My thermostat adjust to half of a degree Celsius. In my experience, it's more than enough; my preferred temperature is 24, and over 26 gets really stuffy. This depends, of course, in large part on the humidity of the air. So no, Celsius does not deprive you of the ability to adjust your thermostat. Also, the temperature can vary from point to point in the room to even more than 1 degree, depending on the heating solution used, so any extra precision is in fact only placebo if the temperature is not, in fact, uniform.
As for the human temperature, the human thermometers measure to tenths of a degree; anything under 37.4 is considered a sub-fever, indicating that something is wrong but not yet severe, over 38 things are serious, over 39 drastic measures are required, at close to 42 the brain starts dieing. On the other hand, anything under 37 is considered normal, down to about 36; less than that might mean another set of problems entirely. Doctors are not impeded in their abilities to diagnose diseases by the Celsius scale. If they thought so, the precision of the thermometer would just go to two decimal points, but since nobody makes one of those for human use I presume that the doctors consider it unnecessary. I would rather defer to their expertise than to yours.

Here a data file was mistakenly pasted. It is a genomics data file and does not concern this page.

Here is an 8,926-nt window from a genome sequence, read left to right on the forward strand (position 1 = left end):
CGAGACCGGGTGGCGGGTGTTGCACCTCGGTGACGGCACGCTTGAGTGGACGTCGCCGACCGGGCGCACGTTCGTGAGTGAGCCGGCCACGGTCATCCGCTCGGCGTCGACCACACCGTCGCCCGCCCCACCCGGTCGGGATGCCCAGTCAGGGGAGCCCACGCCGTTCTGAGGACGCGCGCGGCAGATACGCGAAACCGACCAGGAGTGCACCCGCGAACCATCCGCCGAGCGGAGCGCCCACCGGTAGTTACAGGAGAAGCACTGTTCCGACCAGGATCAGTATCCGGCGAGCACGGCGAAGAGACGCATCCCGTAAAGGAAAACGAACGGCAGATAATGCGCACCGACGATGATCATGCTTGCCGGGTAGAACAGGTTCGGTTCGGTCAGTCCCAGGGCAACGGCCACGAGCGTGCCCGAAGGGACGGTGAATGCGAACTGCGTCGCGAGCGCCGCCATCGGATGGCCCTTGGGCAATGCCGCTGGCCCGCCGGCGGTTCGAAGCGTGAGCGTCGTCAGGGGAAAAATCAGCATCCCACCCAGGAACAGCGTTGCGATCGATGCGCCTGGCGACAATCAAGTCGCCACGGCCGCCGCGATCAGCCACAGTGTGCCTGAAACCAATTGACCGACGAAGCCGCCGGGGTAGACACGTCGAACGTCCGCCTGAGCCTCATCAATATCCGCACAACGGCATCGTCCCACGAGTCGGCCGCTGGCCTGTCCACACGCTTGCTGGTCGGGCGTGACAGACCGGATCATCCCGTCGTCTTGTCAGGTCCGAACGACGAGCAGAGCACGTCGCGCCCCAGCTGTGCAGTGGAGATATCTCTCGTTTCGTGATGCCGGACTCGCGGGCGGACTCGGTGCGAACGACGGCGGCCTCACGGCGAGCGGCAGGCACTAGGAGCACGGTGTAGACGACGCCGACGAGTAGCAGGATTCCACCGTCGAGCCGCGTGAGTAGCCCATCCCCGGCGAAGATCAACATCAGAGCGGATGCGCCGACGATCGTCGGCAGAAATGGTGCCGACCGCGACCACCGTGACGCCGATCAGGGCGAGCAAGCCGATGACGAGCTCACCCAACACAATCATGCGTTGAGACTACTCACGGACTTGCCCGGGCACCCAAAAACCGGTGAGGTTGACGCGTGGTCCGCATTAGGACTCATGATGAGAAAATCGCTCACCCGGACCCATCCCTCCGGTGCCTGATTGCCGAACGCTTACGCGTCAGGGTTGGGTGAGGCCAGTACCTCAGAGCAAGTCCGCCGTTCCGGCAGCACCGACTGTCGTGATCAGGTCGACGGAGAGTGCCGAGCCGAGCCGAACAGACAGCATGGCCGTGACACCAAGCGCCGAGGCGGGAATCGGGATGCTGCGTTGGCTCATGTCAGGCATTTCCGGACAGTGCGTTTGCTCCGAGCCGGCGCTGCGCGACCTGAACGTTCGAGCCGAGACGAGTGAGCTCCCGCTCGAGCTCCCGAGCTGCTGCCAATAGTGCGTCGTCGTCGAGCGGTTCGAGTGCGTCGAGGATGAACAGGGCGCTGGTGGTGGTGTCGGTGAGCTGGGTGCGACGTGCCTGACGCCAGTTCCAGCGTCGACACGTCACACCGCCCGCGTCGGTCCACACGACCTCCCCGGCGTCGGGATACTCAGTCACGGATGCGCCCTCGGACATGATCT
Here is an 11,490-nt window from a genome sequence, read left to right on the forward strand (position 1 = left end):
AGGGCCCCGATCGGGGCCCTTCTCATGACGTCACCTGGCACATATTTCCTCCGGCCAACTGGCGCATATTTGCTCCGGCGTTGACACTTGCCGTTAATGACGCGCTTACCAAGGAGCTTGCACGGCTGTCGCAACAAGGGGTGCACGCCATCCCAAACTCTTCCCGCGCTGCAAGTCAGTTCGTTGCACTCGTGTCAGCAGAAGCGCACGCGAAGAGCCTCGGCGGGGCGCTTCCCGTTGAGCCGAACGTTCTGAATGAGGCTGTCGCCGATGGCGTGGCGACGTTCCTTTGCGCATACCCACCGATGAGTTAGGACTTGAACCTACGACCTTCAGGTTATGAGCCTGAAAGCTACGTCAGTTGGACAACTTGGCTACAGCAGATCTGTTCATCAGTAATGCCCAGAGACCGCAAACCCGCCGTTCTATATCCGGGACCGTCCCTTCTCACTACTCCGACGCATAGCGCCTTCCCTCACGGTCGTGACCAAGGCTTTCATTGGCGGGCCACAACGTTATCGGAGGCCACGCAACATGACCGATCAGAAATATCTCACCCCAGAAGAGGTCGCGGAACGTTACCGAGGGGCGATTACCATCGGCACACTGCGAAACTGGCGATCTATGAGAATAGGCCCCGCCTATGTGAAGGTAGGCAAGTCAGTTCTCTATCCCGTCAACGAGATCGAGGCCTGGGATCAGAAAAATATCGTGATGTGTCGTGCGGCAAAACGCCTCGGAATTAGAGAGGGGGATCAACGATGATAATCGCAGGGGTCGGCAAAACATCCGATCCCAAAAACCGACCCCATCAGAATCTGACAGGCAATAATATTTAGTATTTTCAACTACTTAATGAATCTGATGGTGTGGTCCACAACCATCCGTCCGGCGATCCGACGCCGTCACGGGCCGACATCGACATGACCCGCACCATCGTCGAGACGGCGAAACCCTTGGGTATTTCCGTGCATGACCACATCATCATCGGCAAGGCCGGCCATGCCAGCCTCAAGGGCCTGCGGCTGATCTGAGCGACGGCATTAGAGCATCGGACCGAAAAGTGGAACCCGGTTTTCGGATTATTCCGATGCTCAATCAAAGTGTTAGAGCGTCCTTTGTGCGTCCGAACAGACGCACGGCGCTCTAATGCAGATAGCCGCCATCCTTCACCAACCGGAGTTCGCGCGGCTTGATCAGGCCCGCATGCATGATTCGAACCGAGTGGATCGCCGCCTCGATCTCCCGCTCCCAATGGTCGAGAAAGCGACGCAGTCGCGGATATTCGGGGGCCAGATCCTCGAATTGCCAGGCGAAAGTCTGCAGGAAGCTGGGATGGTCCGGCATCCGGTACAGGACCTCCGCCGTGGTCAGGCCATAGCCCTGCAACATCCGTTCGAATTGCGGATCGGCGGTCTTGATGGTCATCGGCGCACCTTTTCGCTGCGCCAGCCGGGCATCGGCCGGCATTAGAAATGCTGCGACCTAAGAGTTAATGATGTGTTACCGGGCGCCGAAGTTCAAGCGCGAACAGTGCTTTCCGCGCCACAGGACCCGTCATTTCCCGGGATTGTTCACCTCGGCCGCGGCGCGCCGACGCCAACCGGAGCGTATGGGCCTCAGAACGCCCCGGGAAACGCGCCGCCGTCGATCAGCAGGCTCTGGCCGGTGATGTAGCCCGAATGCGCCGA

I find it extremely shirt-sighted the claim that the metric system is impractical, when in fact it is being used, every day, by the vast majority of the people on earth. It's basically denial-ism. The imperial system is not unusable, it's just different, but the claims of it being somehow better are just wishful thinking. Again, this is my opinion, but I bet there are more who share it than the ones who share yours.